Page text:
NYPD Repeatedly Violated Its Own Rules While Probing Muslim Groups, Report Finds

The Department of Investigation found that the NYPD did not comply with court-mandated rules governing investigations of political activity.

Police Commissioner Bill Bratton speaks about a heightened terror alert in New York after attacks in the Belgian capital of Brussels on March 22, 2016 in New York City.
Police Commissioner Bill Bratton speaks about a heightened terror alert in New York after attacks in the Belgian capital of Brussels on March 22, 2016 in New York City.

A sweeping investigation by the Department of Investigation’s NYPD-Inspector General found that the NYPD failed to comply with certain court-mandated rules governing investigations of political activity—primarily when probing Muslim groups for terror ties.

Sign Up For Our Daily Newsletter

By clicking submit, you agree to our <a rel="noreferrer" href="http://observermedia.com/terms">terms of service</a> and acknowledge we may use your information to send you emails, product samples, and promotions on this website and other properties. You can opt out anytime.

See all of our newsletters

The rules, also known as the Handschu Guidelines, are codified in the NYPD Patrol Guide and lay out requirements for how and when the NYPD’s Intelligence Bureau may start and continue investigations involving political activity.

DOI found the bureau failed to obtain necessary reauthorization of its investigations before their prescribed expiration date than half of the time, and unauthorized investigations continued for an average of 22 days past the deadline before the bureau got renewed approval to continue. In more than a quarter of cases reviewed, the NYPD continued probes over 31 days past the Handschu-defined time limit.

“When investigating political activity, however, NYPD must adhere to well-established rules governing how these investigations can be opened and extended,” Philip Eure, the DOI’s NYPD-Inspector General, said.

Eure observed that the people under investigation were either Muslims, associated with Muslims or engaged in political activity that involved Islam, although the department does not use such categorizations in its approved documents. He argued that the NYPD can protect the city from terrorism while still obeying the guidelines

“Our recommendations, if implemented, will ensure tighter compliance with these rules in a way that will promote greater police accountability and give the public greater confidence in how NYPD operates,” the inspector general said.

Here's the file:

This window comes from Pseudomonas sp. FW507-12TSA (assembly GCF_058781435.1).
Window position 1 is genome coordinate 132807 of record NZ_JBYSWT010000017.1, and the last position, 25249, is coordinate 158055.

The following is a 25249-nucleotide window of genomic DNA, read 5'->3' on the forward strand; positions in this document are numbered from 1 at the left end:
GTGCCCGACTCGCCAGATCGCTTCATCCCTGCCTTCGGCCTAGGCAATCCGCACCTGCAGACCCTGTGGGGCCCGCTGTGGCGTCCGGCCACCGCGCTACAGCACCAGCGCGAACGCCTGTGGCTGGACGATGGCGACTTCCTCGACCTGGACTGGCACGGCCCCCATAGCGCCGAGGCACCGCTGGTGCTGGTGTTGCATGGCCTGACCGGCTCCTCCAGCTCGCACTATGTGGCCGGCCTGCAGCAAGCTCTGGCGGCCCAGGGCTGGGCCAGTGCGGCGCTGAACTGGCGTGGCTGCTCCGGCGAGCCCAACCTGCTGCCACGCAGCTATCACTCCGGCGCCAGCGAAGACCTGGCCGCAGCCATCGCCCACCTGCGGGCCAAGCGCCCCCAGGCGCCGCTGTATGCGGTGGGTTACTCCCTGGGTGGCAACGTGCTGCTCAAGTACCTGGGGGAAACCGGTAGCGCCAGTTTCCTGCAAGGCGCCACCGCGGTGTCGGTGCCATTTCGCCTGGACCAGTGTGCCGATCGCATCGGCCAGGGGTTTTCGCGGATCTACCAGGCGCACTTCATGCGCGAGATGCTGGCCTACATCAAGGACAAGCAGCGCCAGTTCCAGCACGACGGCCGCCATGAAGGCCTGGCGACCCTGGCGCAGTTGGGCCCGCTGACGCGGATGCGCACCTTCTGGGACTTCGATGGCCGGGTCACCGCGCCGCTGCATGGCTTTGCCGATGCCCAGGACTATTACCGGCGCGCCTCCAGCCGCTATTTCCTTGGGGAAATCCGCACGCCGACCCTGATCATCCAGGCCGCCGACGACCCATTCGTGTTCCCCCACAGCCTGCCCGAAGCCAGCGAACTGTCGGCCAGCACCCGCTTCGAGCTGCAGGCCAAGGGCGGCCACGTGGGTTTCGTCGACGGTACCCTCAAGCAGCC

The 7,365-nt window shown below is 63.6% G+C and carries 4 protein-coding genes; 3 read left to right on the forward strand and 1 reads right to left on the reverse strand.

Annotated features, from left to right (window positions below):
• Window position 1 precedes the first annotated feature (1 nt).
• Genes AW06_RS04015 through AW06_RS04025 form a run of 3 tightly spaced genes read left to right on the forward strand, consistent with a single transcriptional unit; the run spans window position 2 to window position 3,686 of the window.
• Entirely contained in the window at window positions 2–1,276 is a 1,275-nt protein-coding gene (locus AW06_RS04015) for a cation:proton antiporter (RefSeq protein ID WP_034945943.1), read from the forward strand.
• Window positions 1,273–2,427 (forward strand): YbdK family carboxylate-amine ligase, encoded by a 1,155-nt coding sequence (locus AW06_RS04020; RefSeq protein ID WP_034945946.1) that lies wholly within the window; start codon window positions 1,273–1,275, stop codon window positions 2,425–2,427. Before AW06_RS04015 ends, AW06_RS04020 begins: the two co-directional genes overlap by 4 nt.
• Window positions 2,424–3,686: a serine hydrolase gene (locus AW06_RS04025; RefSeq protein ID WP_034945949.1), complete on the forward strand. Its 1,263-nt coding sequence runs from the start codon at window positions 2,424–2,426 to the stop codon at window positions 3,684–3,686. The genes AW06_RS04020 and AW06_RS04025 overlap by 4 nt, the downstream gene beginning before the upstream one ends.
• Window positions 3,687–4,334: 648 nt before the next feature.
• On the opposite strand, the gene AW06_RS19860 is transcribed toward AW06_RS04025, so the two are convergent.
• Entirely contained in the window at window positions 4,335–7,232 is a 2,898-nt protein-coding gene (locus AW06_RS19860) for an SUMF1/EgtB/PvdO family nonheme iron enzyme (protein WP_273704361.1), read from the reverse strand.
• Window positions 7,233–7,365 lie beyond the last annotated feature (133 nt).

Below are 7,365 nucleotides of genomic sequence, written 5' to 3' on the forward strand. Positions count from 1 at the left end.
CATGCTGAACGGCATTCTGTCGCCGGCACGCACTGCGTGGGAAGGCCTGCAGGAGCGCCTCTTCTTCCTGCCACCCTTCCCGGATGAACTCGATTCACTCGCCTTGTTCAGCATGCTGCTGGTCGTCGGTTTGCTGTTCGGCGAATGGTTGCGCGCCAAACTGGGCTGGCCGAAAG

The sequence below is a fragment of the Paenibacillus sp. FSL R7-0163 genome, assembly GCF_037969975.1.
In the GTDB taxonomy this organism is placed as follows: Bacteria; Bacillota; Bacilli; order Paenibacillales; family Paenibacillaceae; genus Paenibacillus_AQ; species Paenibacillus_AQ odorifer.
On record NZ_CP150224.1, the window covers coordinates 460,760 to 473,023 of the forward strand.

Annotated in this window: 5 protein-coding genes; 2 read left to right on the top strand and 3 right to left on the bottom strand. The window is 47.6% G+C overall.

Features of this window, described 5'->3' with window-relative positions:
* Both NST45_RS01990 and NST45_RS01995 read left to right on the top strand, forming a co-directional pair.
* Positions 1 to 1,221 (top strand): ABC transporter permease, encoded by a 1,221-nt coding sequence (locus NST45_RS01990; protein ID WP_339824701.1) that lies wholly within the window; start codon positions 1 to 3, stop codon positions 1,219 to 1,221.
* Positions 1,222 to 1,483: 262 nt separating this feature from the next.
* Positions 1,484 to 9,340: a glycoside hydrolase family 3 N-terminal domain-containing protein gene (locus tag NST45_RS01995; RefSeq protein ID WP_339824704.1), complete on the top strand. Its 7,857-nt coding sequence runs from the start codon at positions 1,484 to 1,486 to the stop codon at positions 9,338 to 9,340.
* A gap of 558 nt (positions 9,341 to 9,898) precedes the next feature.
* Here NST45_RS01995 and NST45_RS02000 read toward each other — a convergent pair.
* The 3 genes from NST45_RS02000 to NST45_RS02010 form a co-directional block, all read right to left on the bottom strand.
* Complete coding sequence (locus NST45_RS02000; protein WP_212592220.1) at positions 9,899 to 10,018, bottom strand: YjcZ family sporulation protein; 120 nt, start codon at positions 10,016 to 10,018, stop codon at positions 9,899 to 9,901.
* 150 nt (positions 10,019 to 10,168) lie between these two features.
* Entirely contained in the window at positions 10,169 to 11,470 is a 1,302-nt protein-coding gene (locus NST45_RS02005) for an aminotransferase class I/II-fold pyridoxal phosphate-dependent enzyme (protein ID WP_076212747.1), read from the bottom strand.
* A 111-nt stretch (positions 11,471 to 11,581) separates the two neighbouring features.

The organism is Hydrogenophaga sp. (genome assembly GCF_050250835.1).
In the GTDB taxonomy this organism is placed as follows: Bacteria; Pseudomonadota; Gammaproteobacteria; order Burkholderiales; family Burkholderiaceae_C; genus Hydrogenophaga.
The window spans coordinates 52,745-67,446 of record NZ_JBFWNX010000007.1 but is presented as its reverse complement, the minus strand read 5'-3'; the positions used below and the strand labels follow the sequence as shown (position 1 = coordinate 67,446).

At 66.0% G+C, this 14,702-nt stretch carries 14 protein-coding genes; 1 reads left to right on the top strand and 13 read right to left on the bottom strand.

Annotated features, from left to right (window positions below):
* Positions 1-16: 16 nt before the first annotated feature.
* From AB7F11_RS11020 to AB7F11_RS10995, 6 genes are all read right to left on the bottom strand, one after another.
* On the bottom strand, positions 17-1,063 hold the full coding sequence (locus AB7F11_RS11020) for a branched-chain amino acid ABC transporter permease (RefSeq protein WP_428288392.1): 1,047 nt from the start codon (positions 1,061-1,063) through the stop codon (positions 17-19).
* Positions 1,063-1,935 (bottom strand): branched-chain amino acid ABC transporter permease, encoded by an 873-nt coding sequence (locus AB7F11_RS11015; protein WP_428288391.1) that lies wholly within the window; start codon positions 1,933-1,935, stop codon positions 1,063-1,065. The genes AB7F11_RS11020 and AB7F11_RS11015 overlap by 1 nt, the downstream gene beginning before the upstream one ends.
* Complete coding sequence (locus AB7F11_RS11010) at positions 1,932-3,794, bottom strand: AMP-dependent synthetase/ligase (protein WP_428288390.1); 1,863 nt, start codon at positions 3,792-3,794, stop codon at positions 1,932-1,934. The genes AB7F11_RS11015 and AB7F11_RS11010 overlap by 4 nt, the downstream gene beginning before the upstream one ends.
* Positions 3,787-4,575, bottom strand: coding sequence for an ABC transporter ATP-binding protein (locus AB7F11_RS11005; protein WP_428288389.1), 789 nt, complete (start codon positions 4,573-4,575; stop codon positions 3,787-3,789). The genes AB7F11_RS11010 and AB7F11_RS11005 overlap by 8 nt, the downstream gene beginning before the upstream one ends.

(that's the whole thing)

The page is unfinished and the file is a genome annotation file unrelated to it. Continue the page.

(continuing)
The guidelines governing investigations involving political activity were established in keeping with a 1971 federal lawsuit brought against the city and the NYPD. The rules underwent some modification following the September 11, 2011 attacks, so as to broaden but still contain the department’s powers.

Renewals for the use of informants and undercovers is required every 120 days. But in the random sample of closed cases examined, unauthorized use went on for an average of 31 days before reauthorization took place.

The report also found that the department did not include a description of the role of undercover officers or confidential informants in its authorization memos and that documents opening investigations did not present sufficient facts to meet guidelines’ thresholds for starting investigations.

Eure’s study comes just as Mayor Bill de Blasio and Police Commissioner Bill Bratton recently called on Congress to authorize more than $100 million in anti-terrorism funding for the city through the Urban Areas Security Initiative—something the two have been requesting for months. (They both also dismissed a claim by the Office of Management and Budget that New York had not been spending the anti-terror money it already had.) 

At a press conference this afternoon at the NYPD headquarters at One Police Plaza, however, the NYPD said it already developed an electronic case tracking system for all Handschu investigations that tracks renewal dates and authorizations, which became active July 1, according to NYPD News.

Police Commissioner Bill Bratton and Deputy Commissioner of Intelligence John Miller insisted the report show that there were no improper motives behind the department’s investigations.

“The NYPD has never suggested that protecting New York City from terrorism and adhering to the Handschu Guidelines were mutually exclusive outcomes,” Bratton said. “Rather, it has always been our assertion that we will go where the evidence takes us, and we will do so within the guidelines of the law.”

DOI Commissioner Mark Peters said the agency will continue its oversight to ensure compliance going forward.

“This investigation demonstrates a failure by NYPD to follow rules governing the timing and authorizations of surveillance political activity,” Peters said. “While we found no evidence of improper motives, these rules are important to protect the rights of all New Yorkers and must be rigorously followed.”

NYPD Repeatedly Violated Its Own Rules While Probing Muslim Groups, Report Finds